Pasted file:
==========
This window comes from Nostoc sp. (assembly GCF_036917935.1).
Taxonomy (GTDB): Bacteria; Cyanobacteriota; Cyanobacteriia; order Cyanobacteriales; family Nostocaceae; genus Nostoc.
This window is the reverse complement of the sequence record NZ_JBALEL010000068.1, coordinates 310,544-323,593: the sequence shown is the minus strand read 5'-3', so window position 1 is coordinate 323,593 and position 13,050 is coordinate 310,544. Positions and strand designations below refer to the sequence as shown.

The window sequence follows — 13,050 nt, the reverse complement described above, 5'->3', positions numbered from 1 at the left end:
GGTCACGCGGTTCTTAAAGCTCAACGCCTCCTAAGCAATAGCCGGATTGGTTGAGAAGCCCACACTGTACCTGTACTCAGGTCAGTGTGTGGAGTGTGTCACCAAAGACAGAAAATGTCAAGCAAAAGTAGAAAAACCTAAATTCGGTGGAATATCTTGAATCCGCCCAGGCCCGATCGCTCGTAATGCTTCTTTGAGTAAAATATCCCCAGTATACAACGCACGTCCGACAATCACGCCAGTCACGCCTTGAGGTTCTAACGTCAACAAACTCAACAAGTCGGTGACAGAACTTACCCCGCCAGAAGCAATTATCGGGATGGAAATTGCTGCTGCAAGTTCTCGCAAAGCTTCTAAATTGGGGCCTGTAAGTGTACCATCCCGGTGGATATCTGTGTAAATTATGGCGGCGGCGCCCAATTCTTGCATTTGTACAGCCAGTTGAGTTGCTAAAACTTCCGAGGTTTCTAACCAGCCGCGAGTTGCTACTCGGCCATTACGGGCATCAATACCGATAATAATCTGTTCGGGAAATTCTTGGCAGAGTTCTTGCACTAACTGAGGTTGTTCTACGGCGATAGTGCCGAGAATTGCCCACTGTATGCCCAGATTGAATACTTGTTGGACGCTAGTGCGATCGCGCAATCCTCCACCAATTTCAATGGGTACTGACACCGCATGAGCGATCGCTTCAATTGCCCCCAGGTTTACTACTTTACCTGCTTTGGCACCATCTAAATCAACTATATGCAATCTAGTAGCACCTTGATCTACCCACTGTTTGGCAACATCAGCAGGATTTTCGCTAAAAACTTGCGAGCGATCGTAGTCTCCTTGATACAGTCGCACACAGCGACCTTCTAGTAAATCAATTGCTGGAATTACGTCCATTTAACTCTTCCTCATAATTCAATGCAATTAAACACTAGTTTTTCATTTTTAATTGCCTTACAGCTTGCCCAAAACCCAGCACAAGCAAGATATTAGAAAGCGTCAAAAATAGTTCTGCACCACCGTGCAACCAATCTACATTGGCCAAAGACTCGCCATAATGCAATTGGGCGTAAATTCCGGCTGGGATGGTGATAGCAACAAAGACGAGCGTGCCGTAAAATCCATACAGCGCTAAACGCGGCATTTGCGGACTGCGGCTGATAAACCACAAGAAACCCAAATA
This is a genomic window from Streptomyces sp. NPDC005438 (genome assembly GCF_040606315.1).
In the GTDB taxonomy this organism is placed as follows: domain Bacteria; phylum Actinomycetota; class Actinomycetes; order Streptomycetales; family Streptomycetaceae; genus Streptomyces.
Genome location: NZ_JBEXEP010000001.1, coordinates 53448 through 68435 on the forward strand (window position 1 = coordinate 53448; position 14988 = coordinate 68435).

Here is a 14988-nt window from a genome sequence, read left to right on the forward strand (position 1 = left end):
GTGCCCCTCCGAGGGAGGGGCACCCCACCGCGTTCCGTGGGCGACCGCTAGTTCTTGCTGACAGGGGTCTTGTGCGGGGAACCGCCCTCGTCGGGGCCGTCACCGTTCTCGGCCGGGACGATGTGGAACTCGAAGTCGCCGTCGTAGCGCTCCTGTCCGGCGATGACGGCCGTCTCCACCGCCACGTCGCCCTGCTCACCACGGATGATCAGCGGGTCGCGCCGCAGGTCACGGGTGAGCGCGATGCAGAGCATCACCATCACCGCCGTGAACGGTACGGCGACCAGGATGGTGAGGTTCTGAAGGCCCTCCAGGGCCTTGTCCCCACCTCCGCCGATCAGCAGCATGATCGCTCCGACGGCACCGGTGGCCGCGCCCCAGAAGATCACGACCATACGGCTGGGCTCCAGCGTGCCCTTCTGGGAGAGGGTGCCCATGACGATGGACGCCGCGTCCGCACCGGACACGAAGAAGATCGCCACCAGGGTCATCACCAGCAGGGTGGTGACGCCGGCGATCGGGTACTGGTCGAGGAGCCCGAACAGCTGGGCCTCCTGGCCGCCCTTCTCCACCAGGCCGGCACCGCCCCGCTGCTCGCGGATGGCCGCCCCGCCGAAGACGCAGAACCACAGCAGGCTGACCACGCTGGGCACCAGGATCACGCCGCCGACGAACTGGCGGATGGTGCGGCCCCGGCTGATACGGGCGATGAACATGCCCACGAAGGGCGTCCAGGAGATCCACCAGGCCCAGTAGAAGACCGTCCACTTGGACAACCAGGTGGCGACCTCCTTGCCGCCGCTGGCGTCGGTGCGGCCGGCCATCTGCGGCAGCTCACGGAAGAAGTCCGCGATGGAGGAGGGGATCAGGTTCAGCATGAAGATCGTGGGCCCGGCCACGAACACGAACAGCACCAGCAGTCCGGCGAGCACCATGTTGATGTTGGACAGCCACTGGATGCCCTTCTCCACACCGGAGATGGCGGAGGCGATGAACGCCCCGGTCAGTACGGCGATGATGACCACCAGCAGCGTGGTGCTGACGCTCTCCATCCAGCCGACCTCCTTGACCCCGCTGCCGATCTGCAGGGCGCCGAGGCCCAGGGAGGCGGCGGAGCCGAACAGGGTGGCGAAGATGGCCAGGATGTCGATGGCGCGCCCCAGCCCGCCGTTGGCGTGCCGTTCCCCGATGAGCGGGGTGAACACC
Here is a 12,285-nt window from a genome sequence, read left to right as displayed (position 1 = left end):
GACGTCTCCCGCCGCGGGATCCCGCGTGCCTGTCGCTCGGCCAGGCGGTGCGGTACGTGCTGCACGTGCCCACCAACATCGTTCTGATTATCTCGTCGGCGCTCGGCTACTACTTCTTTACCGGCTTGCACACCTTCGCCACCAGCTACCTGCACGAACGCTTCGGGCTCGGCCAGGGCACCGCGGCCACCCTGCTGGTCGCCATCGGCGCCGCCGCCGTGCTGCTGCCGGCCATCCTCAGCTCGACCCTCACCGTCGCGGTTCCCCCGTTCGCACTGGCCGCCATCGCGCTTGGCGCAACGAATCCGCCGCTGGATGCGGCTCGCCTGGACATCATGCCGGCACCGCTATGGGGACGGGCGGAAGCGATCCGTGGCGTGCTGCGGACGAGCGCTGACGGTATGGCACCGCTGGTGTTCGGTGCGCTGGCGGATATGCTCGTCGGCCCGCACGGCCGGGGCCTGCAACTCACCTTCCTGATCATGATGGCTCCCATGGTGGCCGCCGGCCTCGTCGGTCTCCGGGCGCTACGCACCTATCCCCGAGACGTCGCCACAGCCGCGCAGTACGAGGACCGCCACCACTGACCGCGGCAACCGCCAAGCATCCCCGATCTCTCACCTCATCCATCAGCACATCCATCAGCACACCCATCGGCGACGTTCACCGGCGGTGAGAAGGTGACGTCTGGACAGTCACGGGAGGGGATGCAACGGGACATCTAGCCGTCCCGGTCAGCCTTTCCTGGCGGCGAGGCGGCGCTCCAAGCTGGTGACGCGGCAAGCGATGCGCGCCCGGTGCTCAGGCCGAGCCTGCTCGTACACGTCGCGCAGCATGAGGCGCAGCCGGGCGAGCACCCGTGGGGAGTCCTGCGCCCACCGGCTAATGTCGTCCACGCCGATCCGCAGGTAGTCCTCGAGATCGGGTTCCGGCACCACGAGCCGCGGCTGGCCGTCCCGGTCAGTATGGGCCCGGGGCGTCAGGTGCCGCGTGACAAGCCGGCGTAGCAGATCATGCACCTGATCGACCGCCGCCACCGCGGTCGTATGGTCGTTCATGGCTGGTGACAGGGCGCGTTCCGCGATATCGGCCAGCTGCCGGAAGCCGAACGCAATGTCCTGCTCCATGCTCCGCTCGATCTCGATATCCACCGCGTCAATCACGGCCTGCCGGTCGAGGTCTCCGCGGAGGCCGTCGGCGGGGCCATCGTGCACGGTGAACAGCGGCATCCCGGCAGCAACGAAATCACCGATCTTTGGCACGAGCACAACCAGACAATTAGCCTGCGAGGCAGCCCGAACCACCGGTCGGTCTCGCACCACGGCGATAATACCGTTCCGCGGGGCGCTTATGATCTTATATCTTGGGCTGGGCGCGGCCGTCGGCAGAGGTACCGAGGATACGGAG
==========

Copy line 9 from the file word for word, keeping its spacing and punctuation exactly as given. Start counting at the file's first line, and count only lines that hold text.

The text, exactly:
Here is a 14988-nt window from a genome sequence, read left to right on the forward strand (position 1 = left end):